Isn’t It Cute: An Evolutionary Perspective of Baby-Schema Effects in Visual Product Designs
Linda Miesler, Helmut Leder, Andreas Herrmann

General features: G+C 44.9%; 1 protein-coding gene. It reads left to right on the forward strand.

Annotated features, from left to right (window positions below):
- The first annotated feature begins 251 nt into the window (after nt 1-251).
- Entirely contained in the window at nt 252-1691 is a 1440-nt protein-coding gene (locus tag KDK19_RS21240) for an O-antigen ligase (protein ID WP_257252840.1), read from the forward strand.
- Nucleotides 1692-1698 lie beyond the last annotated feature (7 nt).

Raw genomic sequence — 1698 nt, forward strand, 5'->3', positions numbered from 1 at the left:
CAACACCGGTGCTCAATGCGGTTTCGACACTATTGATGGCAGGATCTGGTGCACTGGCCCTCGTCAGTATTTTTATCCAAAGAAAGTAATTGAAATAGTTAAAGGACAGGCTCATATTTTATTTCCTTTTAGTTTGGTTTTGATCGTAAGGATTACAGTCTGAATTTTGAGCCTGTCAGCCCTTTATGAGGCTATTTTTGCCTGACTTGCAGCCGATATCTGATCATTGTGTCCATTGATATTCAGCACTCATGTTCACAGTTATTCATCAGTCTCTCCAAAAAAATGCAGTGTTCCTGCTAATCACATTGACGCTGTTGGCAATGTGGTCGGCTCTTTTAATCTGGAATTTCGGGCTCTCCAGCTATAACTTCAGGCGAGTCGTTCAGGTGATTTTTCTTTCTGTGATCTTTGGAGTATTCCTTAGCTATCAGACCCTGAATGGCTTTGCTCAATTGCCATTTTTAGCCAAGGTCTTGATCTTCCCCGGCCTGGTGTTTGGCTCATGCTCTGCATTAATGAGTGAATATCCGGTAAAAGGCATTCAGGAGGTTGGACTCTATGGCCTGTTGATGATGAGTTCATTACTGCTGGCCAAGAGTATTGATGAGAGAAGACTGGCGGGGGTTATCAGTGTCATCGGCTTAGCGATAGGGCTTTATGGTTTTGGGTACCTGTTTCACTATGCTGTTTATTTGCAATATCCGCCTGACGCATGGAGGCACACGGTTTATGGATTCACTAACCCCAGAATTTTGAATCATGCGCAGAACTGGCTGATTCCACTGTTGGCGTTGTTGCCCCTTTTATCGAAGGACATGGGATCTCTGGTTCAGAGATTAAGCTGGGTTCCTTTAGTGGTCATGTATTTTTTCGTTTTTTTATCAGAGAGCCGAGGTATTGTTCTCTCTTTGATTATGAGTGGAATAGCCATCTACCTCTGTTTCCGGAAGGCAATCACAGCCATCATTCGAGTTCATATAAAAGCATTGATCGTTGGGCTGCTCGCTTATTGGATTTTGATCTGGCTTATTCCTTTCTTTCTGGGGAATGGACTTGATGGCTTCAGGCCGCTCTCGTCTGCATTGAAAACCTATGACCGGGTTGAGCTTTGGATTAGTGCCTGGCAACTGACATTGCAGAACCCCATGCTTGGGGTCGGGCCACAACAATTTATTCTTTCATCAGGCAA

Through applying an evolutionary approach, we examined affective consumer responses to facial features in product designs. Previous studies have suggested that consumers might perceive the fronts of cars similarly to how they perceive human faces, but how consumers respond on an affective level to evolutionarily significant features when they are part of artifacts such as product designs has not been thoroughly studied. Therefore, we studied affective responses to features of an important stimulus that is known to elicit affect and approach behavior: the baby schema. We tested whether the affective responses to this stimulus were generalized to product designs, and how stable these generalized responses were over repeated exposures. We manipulated car fronts - and faces as controls - in accordance with the baby schema (e.g., by enlarging the headlights/eyes). Combining facial electromyography with cuteness ratings to assess innate affective responses, we found that our participants (n = 57) showed more positive affective responses to the babyfaced car fronts than to the original stimuli, and that the effect of the baby-schema features on positive affect was stable over two repeated exposures, thus did not show effects of fast habituation. These results confirm that consumers’ affective responses to visual product designs are affected by evolutionarily-implemented features.
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